Written by: Emma Rodriguez
Next week is International Student Week in the United States.
“International Student Week is a time to celebrate our F-1 international students, especially the hard work and sacrifices they made to join our Southern community,” Christina Donesky, the International Student Services Coordinator at Southern Adventist University, shared in an interview with the Accent.
F-1 students live outside the U.S. but are full-time students in the country.
According to Donesky, there are 164 F-1 students from 46 different countries studying at Southern. She said these students represent a wide range of cultures and backgrounds, and they enrich the Southern community in many ways. The International Student Services office is committed to providing a supportive and welcoming environment for all international students, Donesky said.
For international students, coming to a new country to study can be an exciting but also challenging experience. Jaziel Soto, freshman accounting major from Mexico, and Himari Tono, junior health science major from Japan, recently shared their experiences with the Accent.
Soto said he chose Southern because of its quality of education and the value of a U.S. diploma.
“[A U.S. diploma] is very valuable and may bring me more job opportunities, not only in my country but in other countries too,” Soto said.
Tono was also drawn to Southern’s close-knit community and its opportunities for spiritual growth.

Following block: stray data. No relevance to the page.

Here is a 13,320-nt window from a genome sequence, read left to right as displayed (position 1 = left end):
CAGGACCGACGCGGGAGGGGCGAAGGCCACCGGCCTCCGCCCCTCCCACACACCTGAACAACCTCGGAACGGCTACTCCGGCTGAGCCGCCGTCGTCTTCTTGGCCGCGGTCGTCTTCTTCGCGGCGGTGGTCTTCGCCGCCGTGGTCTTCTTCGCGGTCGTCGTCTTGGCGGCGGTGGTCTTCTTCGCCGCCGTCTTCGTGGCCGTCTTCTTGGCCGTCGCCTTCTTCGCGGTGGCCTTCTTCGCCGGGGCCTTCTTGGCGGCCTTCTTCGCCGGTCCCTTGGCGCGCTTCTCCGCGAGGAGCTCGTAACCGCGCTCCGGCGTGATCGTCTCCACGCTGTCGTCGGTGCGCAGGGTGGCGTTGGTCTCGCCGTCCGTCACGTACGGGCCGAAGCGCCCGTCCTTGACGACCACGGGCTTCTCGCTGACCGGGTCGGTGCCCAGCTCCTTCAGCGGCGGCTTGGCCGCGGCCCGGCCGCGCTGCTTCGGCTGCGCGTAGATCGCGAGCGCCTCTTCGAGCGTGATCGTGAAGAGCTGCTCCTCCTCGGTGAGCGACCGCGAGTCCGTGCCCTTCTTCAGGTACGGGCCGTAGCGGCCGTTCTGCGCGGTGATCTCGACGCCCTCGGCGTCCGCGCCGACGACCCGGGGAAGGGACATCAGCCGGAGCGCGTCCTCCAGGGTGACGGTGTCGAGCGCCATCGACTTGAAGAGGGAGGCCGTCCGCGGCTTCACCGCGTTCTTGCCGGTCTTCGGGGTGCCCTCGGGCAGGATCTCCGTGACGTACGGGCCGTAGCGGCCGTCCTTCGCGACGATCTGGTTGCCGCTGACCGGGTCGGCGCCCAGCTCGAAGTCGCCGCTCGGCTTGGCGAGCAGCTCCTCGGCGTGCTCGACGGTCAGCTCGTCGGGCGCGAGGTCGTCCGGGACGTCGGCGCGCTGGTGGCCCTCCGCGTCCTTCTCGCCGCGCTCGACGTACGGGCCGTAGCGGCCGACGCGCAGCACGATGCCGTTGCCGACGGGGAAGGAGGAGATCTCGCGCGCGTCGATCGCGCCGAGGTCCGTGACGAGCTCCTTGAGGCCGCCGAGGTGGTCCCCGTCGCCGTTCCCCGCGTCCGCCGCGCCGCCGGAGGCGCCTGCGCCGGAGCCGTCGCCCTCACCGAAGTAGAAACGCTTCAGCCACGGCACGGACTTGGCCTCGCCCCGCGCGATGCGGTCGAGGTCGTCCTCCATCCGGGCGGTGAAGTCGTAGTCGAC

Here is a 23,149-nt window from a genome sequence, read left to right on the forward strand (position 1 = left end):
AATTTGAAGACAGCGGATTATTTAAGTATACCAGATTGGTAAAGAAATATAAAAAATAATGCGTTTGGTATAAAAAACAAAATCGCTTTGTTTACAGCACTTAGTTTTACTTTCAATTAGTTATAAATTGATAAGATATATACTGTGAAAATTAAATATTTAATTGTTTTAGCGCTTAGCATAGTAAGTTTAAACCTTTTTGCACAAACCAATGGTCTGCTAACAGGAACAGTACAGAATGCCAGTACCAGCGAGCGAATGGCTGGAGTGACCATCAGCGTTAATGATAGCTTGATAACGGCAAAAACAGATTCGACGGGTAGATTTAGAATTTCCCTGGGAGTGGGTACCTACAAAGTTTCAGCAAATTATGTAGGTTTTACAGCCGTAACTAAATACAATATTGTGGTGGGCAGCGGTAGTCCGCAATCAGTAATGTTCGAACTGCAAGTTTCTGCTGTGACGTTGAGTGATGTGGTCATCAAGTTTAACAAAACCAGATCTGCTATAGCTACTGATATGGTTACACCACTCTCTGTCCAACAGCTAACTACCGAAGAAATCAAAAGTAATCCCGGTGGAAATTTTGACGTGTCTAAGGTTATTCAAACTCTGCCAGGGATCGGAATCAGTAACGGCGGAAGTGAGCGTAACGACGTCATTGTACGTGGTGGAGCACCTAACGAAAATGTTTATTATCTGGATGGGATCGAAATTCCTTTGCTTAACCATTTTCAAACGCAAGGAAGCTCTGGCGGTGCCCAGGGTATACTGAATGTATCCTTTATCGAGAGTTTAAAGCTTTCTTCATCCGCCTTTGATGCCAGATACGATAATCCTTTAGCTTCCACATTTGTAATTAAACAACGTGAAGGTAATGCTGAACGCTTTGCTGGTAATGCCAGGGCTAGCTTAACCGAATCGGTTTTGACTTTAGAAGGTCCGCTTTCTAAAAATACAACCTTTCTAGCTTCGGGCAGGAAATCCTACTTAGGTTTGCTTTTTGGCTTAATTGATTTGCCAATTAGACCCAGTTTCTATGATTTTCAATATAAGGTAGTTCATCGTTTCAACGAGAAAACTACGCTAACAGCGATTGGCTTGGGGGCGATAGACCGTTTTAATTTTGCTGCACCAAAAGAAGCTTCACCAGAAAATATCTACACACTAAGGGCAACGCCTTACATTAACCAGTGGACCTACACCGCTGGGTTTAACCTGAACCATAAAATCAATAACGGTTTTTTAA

“I met multiple student missionaries who came from Southern. As I conversed with them, they shared their experience at Southern, and that’s how I got to know about the university,” Tono said. “They encouraged me to apply here, and, mind you, I also did my research about the place.”
Both Soto and Tono experienced culture shock in different ways. Soto struggled with American food and the multicultural environments in the U.S.
“I find it very interesting since in my country we don’t have so many different cultures living together at the same time,” Soto said.
Tono found the fast-paced and independent culture in America to be surprising.
“Most students in the States have their own car while students in Japan use public transportation like trains to get to classes,” Tono said. “Although being in college is a different experience on its own, the cultural difference can be difficult for international students. Fortunately, I’m adaptable to living in other countries, but missing family, food and my own language from home can be hard sometimes.”
Soto said he knew English when he came to Southern, but he still found it difficult to express himself at times.
“Many times, I couldn’t really express myself the way I wanted to, or [people] didn’t understand me, generating some awkward moments. And I got frustrated about it,” Soto said. “However, most people are understanding and try to help you.”
Tono has been struggling with the language barrier her whole life, but she is grateful for the friends who have supported her through it.
“Living in the states and having only a few people that can speak Japanese can be lonely sometimes,” Tono said. “We all want somewhere to belong, and I’m sure most international students can agree with that.”
Despite the challenges, both Soto and Tono have enjoyed their time at Southern. Soto said he has been blessed with new friends, new challenges and new things to learn. Tono said she has found a family in the States and is grateful for the support she has received from her community.
Both Soto and Tono said they would definitely recommend Southern to other international students. They want to encourage students to be prepared for the challenges of living in a new culture but also assure them that it is a rewarding experience.